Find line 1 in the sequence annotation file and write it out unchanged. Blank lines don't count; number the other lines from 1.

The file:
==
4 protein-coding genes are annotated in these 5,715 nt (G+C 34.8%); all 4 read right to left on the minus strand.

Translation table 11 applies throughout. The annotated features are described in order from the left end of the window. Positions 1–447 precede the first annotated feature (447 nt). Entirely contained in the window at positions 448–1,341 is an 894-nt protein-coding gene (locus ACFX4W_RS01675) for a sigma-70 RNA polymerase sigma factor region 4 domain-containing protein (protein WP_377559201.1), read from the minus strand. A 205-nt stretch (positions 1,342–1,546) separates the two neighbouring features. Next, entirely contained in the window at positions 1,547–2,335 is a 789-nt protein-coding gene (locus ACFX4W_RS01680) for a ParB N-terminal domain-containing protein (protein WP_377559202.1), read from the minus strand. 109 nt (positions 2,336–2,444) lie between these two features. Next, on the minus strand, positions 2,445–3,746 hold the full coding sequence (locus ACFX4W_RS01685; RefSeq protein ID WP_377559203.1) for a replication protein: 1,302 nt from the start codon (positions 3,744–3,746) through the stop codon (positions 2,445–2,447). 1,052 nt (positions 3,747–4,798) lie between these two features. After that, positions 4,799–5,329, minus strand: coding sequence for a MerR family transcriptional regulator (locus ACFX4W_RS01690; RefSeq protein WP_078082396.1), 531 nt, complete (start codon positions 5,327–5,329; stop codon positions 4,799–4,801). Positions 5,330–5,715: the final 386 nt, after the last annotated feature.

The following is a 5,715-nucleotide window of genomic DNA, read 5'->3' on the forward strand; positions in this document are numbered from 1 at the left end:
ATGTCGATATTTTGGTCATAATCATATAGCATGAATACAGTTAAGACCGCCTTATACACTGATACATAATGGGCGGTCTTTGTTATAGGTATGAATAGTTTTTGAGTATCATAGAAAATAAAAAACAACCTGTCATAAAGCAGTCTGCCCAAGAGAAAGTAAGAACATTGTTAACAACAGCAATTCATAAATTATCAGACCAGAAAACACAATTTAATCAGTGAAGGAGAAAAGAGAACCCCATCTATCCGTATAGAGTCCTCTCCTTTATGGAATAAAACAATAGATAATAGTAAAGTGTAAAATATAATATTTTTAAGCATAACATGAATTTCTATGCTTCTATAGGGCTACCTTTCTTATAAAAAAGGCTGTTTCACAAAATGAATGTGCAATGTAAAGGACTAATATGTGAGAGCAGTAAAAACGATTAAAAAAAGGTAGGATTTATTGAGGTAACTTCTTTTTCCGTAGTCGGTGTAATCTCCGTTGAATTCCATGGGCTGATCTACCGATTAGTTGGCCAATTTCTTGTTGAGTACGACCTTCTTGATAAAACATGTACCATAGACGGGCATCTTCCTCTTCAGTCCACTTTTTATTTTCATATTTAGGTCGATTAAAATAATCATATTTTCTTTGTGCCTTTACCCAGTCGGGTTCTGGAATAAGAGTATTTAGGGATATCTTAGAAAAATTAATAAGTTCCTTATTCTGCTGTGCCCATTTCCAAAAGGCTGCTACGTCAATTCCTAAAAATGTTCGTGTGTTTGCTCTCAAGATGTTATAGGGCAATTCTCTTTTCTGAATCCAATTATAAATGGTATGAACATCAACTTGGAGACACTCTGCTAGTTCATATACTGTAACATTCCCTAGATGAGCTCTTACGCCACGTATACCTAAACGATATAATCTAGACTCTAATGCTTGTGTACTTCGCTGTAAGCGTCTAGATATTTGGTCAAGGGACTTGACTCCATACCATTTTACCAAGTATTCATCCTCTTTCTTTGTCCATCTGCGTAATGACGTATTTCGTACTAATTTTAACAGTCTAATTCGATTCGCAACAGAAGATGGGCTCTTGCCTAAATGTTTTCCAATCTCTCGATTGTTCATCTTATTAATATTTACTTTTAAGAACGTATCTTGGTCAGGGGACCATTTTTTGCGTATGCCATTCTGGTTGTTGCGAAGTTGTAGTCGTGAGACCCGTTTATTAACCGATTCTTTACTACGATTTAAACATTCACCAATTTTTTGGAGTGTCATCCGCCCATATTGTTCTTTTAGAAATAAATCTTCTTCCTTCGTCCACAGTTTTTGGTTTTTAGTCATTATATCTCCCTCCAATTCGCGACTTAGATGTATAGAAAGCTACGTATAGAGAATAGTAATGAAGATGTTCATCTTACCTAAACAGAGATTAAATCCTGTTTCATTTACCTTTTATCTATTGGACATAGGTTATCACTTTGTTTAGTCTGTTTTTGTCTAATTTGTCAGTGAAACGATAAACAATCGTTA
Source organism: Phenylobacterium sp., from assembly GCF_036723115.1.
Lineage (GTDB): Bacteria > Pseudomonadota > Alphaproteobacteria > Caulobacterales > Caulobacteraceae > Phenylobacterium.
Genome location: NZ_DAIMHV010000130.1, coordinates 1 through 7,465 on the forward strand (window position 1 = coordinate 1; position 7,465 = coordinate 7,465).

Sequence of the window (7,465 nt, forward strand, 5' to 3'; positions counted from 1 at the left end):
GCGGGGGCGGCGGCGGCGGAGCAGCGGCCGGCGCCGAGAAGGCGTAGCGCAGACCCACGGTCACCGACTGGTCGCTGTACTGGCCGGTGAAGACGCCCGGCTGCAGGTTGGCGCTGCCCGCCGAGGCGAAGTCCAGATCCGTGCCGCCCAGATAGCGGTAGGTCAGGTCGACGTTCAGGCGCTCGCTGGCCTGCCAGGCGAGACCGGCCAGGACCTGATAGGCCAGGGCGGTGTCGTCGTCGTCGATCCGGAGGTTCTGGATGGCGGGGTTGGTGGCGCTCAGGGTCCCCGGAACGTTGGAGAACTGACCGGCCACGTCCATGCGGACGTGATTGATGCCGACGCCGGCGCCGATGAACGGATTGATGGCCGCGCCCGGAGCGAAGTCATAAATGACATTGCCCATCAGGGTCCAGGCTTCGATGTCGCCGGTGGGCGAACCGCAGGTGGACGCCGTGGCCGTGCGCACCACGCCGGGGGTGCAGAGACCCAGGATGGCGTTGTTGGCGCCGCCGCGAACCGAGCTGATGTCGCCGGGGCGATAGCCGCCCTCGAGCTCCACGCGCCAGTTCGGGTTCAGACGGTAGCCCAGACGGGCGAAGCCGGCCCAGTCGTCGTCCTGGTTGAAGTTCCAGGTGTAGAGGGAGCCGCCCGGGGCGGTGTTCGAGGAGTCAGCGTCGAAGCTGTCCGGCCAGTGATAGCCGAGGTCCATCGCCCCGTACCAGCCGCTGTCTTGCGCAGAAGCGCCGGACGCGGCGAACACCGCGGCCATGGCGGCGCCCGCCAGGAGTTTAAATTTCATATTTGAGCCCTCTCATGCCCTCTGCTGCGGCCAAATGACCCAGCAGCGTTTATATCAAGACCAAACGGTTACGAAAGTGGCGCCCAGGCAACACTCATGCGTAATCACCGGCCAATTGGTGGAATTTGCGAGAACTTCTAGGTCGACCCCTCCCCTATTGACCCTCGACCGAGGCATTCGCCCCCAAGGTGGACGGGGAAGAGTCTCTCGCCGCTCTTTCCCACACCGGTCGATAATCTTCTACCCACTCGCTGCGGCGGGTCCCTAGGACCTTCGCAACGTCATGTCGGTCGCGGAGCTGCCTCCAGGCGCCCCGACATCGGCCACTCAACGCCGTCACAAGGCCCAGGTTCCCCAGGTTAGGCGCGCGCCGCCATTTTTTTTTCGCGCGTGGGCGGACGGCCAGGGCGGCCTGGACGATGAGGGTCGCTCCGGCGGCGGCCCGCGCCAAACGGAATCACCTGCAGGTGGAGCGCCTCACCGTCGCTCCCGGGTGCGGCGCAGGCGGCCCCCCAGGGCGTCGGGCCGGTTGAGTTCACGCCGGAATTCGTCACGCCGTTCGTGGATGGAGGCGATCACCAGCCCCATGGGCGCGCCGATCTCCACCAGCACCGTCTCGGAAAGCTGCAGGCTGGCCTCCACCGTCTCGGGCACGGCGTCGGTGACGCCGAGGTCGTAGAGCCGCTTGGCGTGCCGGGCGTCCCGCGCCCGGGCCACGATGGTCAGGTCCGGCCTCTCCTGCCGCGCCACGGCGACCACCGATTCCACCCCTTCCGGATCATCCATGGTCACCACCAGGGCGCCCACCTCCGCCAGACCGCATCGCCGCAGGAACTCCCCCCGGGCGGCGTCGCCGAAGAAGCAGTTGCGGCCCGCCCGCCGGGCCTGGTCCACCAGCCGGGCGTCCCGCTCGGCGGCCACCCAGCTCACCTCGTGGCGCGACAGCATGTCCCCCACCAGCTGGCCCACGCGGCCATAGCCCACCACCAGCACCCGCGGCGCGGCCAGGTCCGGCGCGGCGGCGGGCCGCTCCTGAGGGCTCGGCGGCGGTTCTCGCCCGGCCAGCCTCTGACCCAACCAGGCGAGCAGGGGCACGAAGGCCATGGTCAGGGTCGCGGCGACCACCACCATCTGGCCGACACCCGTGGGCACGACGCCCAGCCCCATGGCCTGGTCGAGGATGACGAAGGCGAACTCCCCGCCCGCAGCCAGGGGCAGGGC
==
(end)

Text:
4 protein-coding genes are annotated in these 5,715 nt (G+C 34.8%); all 4 read right to left on the minus strand.